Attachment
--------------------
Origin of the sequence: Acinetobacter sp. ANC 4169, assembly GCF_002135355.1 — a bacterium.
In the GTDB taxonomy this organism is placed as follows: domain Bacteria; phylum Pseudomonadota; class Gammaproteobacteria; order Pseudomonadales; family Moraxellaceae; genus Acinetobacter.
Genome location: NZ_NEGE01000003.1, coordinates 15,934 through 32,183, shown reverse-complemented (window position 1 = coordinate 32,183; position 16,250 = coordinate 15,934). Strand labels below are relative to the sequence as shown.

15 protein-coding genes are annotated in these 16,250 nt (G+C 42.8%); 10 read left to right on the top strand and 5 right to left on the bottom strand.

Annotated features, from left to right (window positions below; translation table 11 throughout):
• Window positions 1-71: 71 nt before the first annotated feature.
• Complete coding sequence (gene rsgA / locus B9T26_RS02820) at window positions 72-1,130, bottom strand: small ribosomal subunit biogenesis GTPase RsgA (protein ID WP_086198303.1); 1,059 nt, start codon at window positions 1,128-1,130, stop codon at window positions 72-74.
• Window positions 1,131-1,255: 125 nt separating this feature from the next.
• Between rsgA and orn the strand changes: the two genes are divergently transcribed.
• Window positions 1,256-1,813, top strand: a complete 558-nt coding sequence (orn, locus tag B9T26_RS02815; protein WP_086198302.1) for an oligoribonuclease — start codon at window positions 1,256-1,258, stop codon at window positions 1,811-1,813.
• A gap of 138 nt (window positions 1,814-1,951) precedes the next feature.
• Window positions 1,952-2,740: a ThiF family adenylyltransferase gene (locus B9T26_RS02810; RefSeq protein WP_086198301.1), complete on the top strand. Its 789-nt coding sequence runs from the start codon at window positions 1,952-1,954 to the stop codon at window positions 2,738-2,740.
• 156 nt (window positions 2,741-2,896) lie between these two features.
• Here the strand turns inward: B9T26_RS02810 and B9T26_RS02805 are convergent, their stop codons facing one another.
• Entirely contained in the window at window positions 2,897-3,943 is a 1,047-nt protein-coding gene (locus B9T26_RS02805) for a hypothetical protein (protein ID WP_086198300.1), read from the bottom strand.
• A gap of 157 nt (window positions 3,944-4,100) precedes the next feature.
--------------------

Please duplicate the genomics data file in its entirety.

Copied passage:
Origin of the sequence: Acinetobacter sp. ANC 4169, assembly GCF_002135355.1 — a bacterium.
In the GTDB taxonomy this organism is placed as follows: domain Bacteria; phylum Pseudomonadota; class Gammaproteobacteria; order Pseudomonadales; family Moraxellaceae; genus Acinetobacter.
Genome location: NZ_NEGE01000003.1, coordinates 15,934 through 32,183, shown reverse-complemented (window position 1 = coordinate 32,183; position 16,250 = coordinate 15,934). Strand labels below are relative to the sequence as shown.

15 protein-coding genes are annotated in these 16,250 nt (G+C 42.8%); 10 read left to right on the top strand and 5 right to left on the bottom strand.

Annotated features, from left to right (window positions below; translation table 11 throughout):
• Window positions 1-71: 71 nt before the first annotated feature.
• Complete coding sequence (gene rsgA / locus B9T26_RS02820) at window positions 72-1,130, bottom strand: small ribosomal subunit biogenesis GTPase RsgA (protein ID WP_086198303.1); 1,059 nt, start codon at window positions 1,128-1,130, stop codon at window positions 72-74.
• Window positions 1,131-1,255: 125 nt separating this feature from the next.
• Between rsgA and orn the strand changes: the two genes are divergently transcribed.
• Window positions 1,256-1,813, top strand: a complete 558-nt coding sequence (orn, locus tag B9T26_RS02815; protein WP_086198302.1) for an oligoribonuclease — start codon at window positions 1,256-1,258, stop codon at window positions 1,811-1,813.
• A gap of 138 nt (window positions 1,814-1,951) precedes the next feature.
• Window positions 1,952-2,740: a ThiF family adenylyltransferase gene (locus B9T26_RS02810; RefSeq protein WP_086198301.1), complete on the top strand. Its 789-nt coding sequence runs from the start codon at window positions 1,952-1,954 to the stop codon at window positions 2,738-2,740.
• 156 nt (window positions 2,741-2,896) lie between these two features.
• Here the strand turns inward: B9T26_RS02810 and B9T26_RS02805 are convergent, their stop codons facing one another.
• Entirely contained in the window at window positions 2,897-3,943 is a 1,047-nt protein-coding gene (locus B9T26_RS02805) for a hypothetical protein (protein ID WP_086198300.1), read from the bottom strand.
• A gap of 157 nt (window positions 3,944-4,100) precedes the next feature.